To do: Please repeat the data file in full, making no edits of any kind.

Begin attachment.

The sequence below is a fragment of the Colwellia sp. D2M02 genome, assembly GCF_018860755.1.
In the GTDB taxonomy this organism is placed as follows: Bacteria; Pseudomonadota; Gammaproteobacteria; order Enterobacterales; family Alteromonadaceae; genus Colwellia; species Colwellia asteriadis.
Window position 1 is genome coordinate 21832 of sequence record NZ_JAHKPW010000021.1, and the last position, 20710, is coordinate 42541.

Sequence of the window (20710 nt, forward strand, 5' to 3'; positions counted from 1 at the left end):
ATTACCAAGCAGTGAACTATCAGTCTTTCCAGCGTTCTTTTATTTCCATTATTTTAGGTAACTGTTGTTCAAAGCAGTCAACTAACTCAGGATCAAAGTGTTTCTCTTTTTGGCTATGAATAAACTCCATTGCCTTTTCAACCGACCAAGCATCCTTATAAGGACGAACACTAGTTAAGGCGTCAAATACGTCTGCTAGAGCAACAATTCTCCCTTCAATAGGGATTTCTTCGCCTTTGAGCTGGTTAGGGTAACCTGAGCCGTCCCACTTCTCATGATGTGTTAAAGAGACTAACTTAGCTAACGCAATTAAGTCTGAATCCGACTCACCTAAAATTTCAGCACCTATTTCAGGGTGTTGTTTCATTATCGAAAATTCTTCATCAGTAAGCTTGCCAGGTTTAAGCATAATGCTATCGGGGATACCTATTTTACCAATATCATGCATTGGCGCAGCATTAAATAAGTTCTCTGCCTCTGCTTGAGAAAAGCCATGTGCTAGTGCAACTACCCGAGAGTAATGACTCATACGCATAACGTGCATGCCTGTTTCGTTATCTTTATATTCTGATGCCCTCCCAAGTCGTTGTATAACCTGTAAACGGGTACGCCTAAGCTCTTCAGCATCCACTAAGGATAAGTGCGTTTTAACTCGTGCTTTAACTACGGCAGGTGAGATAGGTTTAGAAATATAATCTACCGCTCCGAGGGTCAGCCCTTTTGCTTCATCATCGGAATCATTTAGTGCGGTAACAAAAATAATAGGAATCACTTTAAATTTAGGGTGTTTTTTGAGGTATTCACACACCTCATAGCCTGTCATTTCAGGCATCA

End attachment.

The sequence below is a fragment of the Colwellia sp. D2M02 genome, assembly GCF_018860755.1.
In the GTDB taxonomy this organism is placed as follows: Bacteria; Pseudomonadota; Gammaproteobacteria; order Enterobacterales; family Alteromonadaceae; genus Colwellia; species Colwellia asteriadis.
Window position 1 is genome coordinate 21832 of sequence record NZ_JAHKPW010000021.1, and the last position, 20710, is coordinate 42541.

Sequence of the window (20710 nt, forward strand, 5' to 3'; positions counted from 1 at the left end):
ATTACCAAGCAGTGAACTATCAGTCTTTCCAGCGTTCTTTTATTTCCATTATTTTAGGTAACTGTTGTTCAAAGCAGTCAACTAACTCAGGATCAAAGTGTTTCTCTTTTTGGCTATGAATAAACTCCATTGCCTTTTCAACCGACCAAGCATCCTTATAAGGACGAACACTAGTTAAGGCGTCAAATACGTCTGCTAGAGCAACAATTCTCCCTTCAATAGGGATTTCTTCGCCTTTGAGCTGGTTAGGGTAACCTGAGCCGTCCCACTTCTCATGATGTGTTAAAGAGACTAACTTAGCTAACGCAATTAAGTCTGAATCCGACTCACCTAAAATTTCAGCACCTATTTCAGGGTGTTGTTTCATTATCGAAAATTCTTCATCAGTAAGCTTGCCAGGTTTAAGCATAATGCTATCGGGGATACCTATTTTACCAATATCATGCATTGGCGCAGCATTAAATAAGTTCTCTGCCTCTGCTTGAGAAAAGCCATGTGCTAGTGCAACTACCCGAGAGTAATGACTCATACGCATAACGTGCATGCCTGTTTCGTTATCTTTATATTCTGATGCCCTCCCAAGTCGTTGTATAACCTGTAAACGGGTACGCCTAAGCTCTTCAGCATCCACTAAGGATAAGTGCGTTTTAACTCGTGCTTTAACTACGGCAGGTGAGATAGGTTTAGAAATATAATCTACCGCTCCGAGGGTCAGCCCTTTTGCTTCATCATCGGAATCATTTAGTGCGGTAACAAAAATAATAGGAATCACTTTAAATTTAGGGTGTTTTTTGAGGTATTCACACACCTCATAGCCTGTCATTTCAGGCATCA